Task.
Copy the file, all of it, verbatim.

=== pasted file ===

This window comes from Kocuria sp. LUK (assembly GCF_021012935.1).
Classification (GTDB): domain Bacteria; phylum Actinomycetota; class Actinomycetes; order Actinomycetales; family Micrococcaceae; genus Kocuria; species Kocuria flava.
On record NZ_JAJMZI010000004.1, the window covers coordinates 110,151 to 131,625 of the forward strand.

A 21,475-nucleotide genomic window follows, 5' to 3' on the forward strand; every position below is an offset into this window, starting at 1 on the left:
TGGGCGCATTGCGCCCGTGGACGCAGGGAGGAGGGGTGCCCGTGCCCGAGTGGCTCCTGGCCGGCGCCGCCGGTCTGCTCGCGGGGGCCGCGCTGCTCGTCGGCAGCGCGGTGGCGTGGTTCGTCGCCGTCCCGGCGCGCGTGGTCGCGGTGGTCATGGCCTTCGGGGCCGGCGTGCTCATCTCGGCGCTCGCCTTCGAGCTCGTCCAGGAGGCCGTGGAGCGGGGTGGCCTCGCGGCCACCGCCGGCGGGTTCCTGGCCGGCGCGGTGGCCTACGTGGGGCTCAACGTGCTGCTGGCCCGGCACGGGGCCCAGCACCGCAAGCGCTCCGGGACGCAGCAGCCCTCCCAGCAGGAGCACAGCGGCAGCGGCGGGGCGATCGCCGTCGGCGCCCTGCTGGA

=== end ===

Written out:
This window comes from Kocuria sp. LUK (assembly GCF_021012935.1).
Classification (GTDB): domain Bacteria; phylum Actinomycetota; class Actinomycetes; order Actinomycetales; family Micrococcaceae; genus Kocuria; species Kocuria flava.
On record NZ_JAJMZI010000004.1, the window covers coordinates 110,151 to 131,625 of the forward strand.

A 21,475-nucleotide genomic window follows, 5' to 3' on the forward strand; every position below is an offset into this window, starting at 1 on the left:
TGGGCGCATTGCGCCCGTGGACGCAGGGAGGAGGGGTGCCCGTGCCCGAGTGGCTCCTGGCCGGCGCCGCCGGTCTGCTCGCGGGGGCCGCGCTGCTCGTCGGCAGCGCGGTGGCGTGGTTCGTCGCCGTCCCGGCGCGCGTGGTCGCGGTGGTCATGGCCTTCGGGGCCGGCGTGCTCATCTCGGCGCTCGCCTTCGAGCTCGTCCAGGAGGCCGTGGAGCGGGGTGGCCTCGCGGCCACCGCCGGCGGGTTCCTGGCCGGCGCGGTGGCCTACGTGGGGCTCAACGTGCTGCTGGCCCGGCACGGGGCCCAGCACCGCAAGCGCTCCGGGACGCAGCAGCCCTCCCAGCAGGAGCACAGCGGCAGCGGCGGGGCGATCGCCGTCGGCGCCCTGCTGGA